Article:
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Macau Mass Market Visitation Surges With Pearl River Delta Bridge Opening

Macau is welcoming a wave of new mass market visitors because of the October 2018 opening of the 34-mile Pearl River Delta bridge that connects the enclave to Hong Kong.


The Macau bridge linking the enclave to Hong Kong is doing wonders for same-day traffic. (Image: Winson Wong/South China Morning Post)

Information supplied by the Macau Statistics and Census Service reveals that same-day visitor numbers in 2019 are up 31.6 percent through August. “Same day” numbers refer to those who venture in and out of Macau within a 24-hour period.

The Hong Kong-Zhuhai-Macau bridge opened last October at a cost of nearly $19 billion. The infrastructure drastically cuts automobile travel time between the two Special Administrative Regions (SARs) from around four hours to just 30 minutes.
The mass market is fueling gross gaming revenue (GGR) in the word’s richest gaming hub. But Macau casino win is still down nearly two percent in 2019 – GGR totaling $24.5 billion through eight months.

Mass Market Growing

Following China President Xi Jinping’s crackdown on VIP junket groups in recent years, Macau’s six licensed giants have given more attention to the general public. While the high roller remains a critical component to the overall health of the gaming industry, the mass player is now playing a vital role.
However, for that to continue, Macau needs more hotel rooms. As Casino.org relayed last week, analysts at Morgan Stanley say the SAR simply doesn’t have adequate hotel room inventory to support further visitor arrival increases in the mass market segment.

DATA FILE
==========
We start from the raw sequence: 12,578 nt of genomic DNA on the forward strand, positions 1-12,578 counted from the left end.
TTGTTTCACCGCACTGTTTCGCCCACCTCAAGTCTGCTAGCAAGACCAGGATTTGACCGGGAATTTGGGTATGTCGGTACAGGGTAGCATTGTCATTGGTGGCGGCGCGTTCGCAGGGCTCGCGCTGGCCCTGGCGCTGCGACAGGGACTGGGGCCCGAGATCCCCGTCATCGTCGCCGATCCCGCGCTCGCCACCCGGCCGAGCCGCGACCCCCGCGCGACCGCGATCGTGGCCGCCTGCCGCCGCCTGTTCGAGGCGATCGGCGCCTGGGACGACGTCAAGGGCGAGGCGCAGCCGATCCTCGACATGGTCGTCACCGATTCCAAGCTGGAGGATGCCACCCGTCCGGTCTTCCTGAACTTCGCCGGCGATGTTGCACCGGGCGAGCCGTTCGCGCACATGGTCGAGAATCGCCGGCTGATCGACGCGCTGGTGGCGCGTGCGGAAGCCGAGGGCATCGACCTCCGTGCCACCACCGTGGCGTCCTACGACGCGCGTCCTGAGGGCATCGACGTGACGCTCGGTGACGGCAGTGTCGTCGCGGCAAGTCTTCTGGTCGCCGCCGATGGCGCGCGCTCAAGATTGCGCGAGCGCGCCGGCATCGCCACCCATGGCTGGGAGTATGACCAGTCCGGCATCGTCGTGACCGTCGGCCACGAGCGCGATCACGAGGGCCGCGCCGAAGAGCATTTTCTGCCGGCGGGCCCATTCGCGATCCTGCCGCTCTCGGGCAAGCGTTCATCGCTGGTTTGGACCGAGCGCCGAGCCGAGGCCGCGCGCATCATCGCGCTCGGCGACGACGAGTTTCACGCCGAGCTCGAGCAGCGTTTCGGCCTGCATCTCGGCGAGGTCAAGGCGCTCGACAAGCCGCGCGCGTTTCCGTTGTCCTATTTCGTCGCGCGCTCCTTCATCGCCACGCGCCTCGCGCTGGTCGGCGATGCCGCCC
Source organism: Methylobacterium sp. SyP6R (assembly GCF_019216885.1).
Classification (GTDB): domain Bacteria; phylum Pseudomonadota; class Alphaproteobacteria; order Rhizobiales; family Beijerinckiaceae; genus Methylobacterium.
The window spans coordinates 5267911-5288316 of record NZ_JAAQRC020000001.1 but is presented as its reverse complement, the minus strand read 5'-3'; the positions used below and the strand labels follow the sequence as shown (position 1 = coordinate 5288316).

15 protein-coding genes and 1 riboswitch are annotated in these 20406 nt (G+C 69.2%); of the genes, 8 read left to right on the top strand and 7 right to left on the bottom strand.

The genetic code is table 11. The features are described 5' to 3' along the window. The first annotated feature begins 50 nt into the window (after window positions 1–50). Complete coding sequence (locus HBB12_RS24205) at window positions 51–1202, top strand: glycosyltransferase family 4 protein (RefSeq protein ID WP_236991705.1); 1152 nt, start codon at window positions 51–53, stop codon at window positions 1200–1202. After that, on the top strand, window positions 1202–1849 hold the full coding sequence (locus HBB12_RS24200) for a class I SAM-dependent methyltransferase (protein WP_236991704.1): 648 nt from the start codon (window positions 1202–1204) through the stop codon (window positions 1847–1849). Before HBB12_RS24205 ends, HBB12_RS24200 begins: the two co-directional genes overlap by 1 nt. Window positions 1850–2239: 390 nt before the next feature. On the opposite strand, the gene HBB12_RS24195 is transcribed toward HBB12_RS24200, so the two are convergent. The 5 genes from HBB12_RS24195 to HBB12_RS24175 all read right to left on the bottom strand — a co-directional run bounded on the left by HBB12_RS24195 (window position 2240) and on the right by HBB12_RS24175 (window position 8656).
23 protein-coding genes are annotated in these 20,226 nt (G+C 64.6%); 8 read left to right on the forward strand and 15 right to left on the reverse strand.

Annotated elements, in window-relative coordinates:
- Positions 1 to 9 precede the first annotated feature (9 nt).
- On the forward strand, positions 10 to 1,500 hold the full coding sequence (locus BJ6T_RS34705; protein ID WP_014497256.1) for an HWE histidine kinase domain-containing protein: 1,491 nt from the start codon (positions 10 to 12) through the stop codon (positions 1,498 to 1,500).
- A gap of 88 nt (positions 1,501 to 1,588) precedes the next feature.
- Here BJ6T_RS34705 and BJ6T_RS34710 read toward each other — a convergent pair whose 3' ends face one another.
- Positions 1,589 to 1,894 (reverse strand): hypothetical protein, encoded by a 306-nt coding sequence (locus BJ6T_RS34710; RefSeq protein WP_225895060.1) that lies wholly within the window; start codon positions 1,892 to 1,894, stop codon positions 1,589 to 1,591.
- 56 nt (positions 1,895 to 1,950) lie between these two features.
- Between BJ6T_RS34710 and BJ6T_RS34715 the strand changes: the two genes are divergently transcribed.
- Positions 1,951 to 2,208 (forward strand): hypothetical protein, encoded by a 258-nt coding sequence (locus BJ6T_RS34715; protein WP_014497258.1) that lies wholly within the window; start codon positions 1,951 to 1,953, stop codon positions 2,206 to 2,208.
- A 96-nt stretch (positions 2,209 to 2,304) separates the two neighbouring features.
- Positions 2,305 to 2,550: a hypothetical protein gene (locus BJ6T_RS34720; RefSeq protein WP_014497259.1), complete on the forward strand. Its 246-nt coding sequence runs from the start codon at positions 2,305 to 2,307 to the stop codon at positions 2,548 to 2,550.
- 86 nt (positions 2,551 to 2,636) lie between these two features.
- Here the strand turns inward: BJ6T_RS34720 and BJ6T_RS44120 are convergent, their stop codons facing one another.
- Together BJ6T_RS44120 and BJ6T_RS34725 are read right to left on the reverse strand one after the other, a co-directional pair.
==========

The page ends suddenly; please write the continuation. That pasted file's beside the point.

Macau is home to roughly 38,000 hotel rooms. By comparison, Las Vegas has almost 150,000.
Because of the bridge option, fewer passengers are using ferry service between Macau and Hong Kong. As a result, the Cotai Water Jet announced it is reducing its number of daily routes between the SARs by six beginning October 1.
Total visitor arrivals to Macau stand at more than 27.4 million through August, an 18 percent increase on 2018. The average length of stay has held steady at 1.2 days. Mainland China accounts for the vast majority of travelers, with 19.5 million people – 71.1 percent.

Difficult End to Difficult Year

2019 was a turbulent 12 months for Macau. A weakening Chinese economy paired with the ongoing trade war between the People’s Republic and United States has cast uncertainty across the region.
It isn’t expected to end well.
Gaming analysts are forecasting a slow October and November, and the enclave’s 20th anniversary celebration of being returned from Portugal to China isn’t expected to help boost the year in terms of GGR. The influx of travelers and dignitaries – which is expected to include Xi – will occupy casino hotel rooms, but not necessarily casino floors.
Morgan Stanley has reduced its GGR outlook for Macau to -3 percent in both the 2019 and 2020 fiscal years.
“Our concerns include slower premium mass business (based on commentary by various operators, including Sands China and Wynn Macau), as well as slower growth in room nights sold, owing to delays in new hotel openings,” Morgan Stanley analysts Praveen Choudhary and Thomas Allen said in their note.

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